Google on Wednesday was hit by a lawsuit filed by Arizona Attorney General Mark Brnovich, alleging the search giant deceived its users in order to collect location data from their phones.
The company generates the vast majority of its revenue through its massive advertising operation, which is buttressed by personal information Google collects when people use its products. But users were “lulled into a false sense of security” because Google led users to believe they disabled settings for location data gathering, when they were still turned on, Brnovich wrote on Twitter.
“Google collects detailed information about its users, including their physical locations, to target users for advertising,” Brnovich wrote. “Often, this is done without the users’ consent or knowledge.”
He said the state is seeking monetary relief, but the amount is unclear.
Brnovich’s office didn’t respond to a request for comment. Google didn’t immediately have a comment. The Washington Post earlier reported news of the lawsuit.
The lawsuit comes two years after an investigation by the Associated Press, which scrutinized Google’s location data practices on phones running Android, the company’s mobile operating system. The news outlet reported that Google still tracks people’s whereabouts even if you turn off a setting called Location History.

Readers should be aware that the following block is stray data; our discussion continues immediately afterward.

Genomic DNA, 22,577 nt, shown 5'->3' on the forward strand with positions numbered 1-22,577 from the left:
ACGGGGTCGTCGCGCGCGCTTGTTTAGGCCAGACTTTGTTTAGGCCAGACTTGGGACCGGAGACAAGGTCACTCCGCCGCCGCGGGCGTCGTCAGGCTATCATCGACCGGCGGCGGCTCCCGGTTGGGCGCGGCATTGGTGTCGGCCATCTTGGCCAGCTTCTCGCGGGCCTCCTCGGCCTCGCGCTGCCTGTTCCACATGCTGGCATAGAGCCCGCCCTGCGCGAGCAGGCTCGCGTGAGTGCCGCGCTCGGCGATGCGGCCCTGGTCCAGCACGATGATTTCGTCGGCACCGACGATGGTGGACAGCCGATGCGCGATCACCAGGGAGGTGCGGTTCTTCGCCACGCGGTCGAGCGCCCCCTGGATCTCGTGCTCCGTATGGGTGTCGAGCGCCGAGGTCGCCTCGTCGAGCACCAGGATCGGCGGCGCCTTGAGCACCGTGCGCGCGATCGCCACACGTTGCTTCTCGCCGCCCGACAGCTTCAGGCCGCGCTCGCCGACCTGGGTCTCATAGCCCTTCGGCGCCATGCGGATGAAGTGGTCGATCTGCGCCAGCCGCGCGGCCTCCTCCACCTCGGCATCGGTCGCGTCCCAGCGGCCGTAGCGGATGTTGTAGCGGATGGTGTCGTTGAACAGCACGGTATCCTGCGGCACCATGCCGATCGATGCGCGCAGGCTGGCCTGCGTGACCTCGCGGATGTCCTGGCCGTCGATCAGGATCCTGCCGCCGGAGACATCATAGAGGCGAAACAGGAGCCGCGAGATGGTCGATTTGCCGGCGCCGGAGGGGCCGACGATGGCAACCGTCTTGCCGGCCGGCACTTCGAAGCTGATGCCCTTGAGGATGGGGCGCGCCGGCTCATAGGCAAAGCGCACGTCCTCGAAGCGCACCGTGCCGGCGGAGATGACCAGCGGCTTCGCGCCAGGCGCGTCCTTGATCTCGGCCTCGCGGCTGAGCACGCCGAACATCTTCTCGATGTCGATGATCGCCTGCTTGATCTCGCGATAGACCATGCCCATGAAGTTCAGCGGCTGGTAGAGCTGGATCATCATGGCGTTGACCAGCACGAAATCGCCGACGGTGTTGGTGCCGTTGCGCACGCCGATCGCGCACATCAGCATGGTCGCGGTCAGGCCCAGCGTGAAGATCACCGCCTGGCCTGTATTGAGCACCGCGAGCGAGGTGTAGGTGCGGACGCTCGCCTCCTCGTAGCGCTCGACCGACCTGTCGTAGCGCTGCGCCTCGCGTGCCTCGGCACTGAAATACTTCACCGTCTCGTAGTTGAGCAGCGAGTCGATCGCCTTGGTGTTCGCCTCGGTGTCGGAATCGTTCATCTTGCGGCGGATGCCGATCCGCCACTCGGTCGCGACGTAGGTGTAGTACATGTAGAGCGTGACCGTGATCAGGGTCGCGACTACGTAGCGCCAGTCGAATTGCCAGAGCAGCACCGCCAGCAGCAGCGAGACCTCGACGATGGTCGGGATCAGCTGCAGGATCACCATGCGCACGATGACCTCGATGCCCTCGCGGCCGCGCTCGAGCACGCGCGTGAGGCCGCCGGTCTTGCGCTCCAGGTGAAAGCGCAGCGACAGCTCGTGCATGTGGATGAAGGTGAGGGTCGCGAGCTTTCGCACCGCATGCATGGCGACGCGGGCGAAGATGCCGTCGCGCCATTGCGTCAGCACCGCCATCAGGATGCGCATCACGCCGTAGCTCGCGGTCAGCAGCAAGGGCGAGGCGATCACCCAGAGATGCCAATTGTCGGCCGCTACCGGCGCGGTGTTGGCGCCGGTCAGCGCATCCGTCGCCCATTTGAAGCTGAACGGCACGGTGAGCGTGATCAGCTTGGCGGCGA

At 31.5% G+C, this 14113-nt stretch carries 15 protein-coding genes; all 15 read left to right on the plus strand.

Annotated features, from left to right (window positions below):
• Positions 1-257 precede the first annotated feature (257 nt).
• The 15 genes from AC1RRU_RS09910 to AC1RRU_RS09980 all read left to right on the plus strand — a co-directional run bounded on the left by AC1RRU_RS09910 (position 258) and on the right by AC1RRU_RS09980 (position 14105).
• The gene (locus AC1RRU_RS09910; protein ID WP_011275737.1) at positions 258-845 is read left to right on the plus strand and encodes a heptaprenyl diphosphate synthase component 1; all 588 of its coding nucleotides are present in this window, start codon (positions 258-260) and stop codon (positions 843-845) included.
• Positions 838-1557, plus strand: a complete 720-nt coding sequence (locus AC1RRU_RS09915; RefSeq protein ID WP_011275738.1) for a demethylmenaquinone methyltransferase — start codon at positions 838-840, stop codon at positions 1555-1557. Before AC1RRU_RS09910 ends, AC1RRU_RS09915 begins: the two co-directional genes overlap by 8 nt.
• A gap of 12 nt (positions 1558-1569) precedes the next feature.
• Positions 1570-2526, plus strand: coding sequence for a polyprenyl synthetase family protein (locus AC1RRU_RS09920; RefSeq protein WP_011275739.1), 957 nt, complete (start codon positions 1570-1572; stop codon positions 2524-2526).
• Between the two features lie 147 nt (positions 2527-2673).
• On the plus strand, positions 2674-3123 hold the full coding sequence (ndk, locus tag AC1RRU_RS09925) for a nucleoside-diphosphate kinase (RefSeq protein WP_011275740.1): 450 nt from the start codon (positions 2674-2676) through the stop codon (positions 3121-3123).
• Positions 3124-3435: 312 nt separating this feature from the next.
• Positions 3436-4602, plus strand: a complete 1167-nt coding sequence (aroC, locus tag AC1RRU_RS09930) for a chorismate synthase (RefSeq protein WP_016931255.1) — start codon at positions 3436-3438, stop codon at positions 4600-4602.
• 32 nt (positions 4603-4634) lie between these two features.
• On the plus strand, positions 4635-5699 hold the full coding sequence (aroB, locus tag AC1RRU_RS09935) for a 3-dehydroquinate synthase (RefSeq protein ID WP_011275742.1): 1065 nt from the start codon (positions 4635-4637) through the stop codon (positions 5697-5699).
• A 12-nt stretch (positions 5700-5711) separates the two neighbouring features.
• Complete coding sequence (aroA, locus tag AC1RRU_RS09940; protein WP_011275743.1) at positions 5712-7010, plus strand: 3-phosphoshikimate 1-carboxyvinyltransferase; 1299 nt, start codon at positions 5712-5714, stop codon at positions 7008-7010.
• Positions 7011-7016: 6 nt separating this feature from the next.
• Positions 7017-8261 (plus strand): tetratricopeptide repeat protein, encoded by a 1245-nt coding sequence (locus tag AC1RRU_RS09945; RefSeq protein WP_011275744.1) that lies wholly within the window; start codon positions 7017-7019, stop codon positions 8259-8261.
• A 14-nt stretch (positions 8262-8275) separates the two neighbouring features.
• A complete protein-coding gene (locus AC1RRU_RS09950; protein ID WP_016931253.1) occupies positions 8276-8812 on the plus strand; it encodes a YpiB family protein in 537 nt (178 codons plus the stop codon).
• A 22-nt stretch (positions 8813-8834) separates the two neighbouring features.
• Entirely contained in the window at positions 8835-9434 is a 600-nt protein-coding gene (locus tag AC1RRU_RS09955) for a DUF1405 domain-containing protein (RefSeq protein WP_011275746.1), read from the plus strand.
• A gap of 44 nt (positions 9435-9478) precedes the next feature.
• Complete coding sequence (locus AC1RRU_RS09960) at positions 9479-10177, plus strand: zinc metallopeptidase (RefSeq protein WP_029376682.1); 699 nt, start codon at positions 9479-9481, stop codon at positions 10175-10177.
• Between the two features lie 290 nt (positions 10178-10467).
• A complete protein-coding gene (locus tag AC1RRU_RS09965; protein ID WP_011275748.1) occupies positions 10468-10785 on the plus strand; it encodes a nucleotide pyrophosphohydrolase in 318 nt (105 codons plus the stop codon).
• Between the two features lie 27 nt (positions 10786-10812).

If that setting is paused, the company still tracks where you go, it just won’t record the places you’ve been in your Google Maps timeline, the report said. Users could, however, pause location tracking by turning off another setting, called Web and Apps Activity.
Brnovich’s lawsuit is only the latest blowback Google has gotten from state officials. In February, New Mexico Attorney General Hector Balderas sued Google for allegedly violating federal child privacy laws through its educational platforms. The lawsuit accused Google of collecting information on students’ locations, their passwords and what websites they’ve visited.
Google is also under investigation by a coalition of state attorneys general, led by Texas AG Ken Paxton, probing the company’s dominance in online advertising. The group is reportedly preparing to file a case in the fall.